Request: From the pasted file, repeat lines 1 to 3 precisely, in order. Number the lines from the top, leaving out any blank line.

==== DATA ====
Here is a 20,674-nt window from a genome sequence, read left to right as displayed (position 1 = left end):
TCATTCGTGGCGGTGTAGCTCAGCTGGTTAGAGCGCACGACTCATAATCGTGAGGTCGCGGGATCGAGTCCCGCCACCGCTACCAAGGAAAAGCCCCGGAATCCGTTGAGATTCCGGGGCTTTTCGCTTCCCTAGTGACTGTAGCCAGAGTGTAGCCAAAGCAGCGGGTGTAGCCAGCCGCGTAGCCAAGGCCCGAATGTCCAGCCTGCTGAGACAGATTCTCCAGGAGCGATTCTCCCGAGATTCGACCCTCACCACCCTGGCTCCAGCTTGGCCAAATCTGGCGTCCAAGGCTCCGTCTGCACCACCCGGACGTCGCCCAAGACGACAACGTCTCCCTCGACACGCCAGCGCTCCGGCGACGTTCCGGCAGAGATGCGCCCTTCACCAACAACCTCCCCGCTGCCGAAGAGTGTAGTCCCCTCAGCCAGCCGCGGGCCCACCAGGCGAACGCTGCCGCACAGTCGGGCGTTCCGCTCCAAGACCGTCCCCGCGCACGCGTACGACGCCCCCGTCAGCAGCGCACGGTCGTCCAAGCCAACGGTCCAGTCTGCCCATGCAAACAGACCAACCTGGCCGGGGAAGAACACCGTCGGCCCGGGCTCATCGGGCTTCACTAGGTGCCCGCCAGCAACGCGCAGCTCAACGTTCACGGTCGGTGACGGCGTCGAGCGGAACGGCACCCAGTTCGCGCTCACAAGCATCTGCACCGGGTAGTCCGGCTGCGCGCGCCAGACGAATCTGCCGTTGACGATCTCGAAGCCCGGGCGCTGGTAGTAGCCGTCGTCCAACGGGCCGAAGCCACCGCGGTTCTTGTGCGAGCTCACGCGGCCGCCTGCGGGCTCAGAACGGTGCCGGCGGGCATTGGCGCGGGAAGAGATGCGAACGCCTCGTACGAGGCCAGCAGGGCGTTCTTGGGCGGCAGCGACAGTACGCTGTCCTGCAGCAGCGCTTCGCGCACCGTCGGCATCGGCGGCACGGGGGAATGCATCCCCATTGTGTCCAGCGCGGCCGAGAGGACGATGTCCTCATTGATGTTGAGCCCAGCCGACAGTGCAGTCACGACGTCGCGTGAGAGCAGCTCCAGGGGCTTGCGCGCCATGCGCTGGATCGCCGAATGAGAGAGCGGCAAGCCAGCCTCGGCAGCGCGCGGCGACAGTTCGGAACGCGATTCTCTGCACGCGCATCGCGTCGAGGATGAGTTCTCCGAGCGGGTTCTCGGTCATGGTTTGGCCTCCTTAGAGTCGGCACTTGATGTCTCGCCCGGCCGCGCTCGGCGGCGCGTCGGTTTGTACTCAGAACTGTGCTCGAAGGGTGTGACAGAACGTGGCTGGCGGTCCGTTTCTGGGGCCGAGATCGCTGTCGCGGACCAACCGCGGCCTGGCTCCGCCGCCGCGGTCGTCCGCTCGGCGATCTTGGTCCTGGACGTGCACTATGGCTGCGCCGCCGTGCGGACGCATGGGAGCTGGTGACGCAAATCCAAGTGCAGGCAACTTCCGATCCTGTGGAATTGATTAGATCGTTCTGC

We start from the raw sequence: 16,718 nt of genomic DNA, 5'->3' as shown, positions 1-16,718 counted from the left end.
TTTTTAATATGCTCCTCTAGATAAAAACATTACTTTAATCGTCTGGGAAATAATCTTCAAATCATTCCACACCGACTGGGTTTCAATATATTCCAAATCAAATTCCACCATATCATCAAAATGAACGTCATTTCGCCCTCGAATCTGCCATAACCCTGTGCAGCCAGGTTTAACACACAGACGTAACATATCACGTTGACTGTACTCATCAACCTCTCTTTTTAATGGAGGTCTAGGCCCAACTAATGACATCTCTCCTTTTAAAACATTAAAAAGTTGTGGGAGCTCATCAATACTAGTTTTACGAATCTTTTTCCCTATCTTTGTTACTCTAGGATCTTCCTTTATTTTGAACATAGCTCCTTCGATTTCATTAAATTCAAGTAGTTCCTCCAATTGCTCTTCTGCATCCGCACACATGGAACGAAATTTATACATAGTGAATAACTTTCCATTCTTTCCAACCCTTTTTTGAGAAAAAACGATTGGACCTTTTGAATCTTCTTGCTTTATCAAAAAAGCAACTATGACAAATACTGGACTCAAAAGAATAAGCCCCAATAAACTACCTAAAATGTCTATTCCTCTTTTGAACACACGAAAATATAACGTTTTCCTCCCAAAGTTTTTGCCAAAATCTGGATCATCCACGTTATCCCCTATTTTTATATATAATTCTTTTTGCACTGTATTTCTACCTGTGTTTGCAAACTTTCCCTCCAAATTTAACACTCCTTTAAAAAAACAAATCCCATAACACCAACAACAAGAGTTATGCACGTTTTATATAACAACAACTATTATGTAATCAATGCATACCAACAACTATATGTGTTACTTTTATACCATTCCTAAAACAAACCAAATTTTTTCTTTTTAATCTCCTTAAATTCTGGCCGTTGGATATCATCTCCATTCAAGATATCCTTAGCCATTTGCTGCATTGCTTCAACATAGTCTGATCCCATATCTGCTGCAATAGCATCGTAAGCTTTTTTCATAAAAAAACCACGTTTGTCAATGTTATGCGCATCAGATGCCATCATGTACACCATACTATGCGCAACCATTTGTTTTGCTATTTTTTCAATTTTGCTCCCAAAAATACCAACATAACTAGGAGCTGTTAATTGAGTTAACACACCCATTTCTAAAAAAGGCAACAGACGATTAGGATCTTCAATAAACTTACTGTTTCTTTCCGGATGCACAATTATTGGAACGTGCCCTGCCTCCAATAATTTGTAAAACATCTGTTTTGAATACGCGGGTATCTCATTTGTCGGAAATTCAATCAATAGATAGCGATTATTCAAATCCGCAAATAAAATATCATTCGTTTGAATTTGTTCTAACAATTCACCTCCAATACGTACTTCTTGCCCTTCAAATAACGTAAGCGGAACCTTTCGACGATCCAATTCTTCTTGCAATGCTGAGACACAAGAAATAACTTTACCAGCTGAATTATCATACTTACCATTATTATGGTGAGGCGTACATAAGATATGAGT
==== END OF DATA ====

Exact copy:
Here is a 20,674-nt window from a genome sequence, read left to right as displayed (position 1 = left end):
TCATTCGTGGCGGTGTAGCTCAGCTGGTTAGAGCGCACGACTCATAATCGTGAGGTCGCGGGATCGAGTCCCGCCACCGCTACCAAGGAAAAGCCCCGGAATCCGTTGAGATTCCGGGGCTTTTCGCTTCCCTAGTGACTGTAGCCAGAGTGTAGCCAAAGCAGCGGGTGTAGCCAGCCGCGTAGCCAAGGCCCGAATGTCCAGCCTGCTGAGACAGATTCTCCAGGAGCGATTCTCCCGAGATTCGACCCTCACCACCCTGGCTCCAGCTTGGCCAAATCTGGCGTCCAAGGCTCCGTCTGCACCACCCGGACGTCGCCCAAGACGACAACGTCTCCCTCGACACGCCAGCGCTCCGGCGACGTTCCGGCAGAGATGCGCCCTTCACCAACAACCTCCCCGCTGCCGAAGAGTGTAGTCCCCTCAGCCAGCCGCGGGCCCACCAGGCGAACGCTGCCGCACAGTCGGGCGTTCCGCTCCAAGACCGTCCCCGCGCACGCGTACGACGCCCCCGTCAGCAGCGCACGGTCGTCCAAGCCAACGGTCCAGTCTGCCCATGCAAACAGACCAACCTGGCCGGGGAAGAACACCGTCGGCCCGGGCTCATCGGGCTTCACTAGGTGCCCGCCAGCAACGCGCAGCTCAACGTTCACGGTCGGTGACGGCGTCGAGCGGAACGGCACCCAGTTCGCGCTCACAAGCATCTGCACCGGGTAGTCCGGCTGCGCGCGCCAGACGAATCTGCCGTTGACGATCTCGAAGCCCGGGCGCTGGTAGTAGCCGTCGTCCAACGGGCCGAAGCCACCGCGGTTCTTGTGCGAGCTCACGCGGCCGCCTGCGGGCTCAGAACGGTGCCGGCGGGCATTGGCGCGGGAAGAGATGCGAACGCCTCGTACGAGGCCAGCAGGGCGTTCTTGGGCGGCAGCGACAGTACGCTGTCCTGCAGCAGCGCTTCGCGCACCGTCGGCATCGGCGGCACGGGGGAATGCATCCCCATTGTGTCCAGCGCGGCCGAGAGGACGATGTCCTCATTGATGTTGAGCCCAGCCGACAGTGCAGTCACGACGTCGCGTGAGAGCAGCTCCAGGGGCTTGCGCGCCATGCGCTGGATCGCCGAATGAGAGAGCGGCAAGCCAGCCTCGGCAGCGCGCGGCGACAGTTCGGAACGCGATTCTCTGCACGCGCATCGCGTCGAGGATGAGTTCTCCGAGCGGGTTCTCGGTCATGGTTTGGCCTCCTTAGAGTCGGCACTTGATGTCTCGCCCGGCCGCGCTCGGCGGCGCGTCGGTTTGTACTCAGAACTGTGCTCGAAGGGTGTGACAGAACGTGGCTGGCGGTCCGTTTCTGGGGCCGAGATCGCTGTCGCGGACCAACCGCGGCCTGGCTCCGCCGCCGCGGTCGTCCGCTCGGCGATCTTGGTCCTGGACGTGCACTATGGCTGCGCCGCCGTGCGGACGCATGGGAGCTGGTGACGCAAATCCAAGTGCAGGCAACTTCCGATCCTGTGGAATTGATTAGATCGTTCTGC

We start from the raw sequence: 16,718 nt of genomic DNA, 5'->3' as shown, positions 1-16,718 counted from the left end.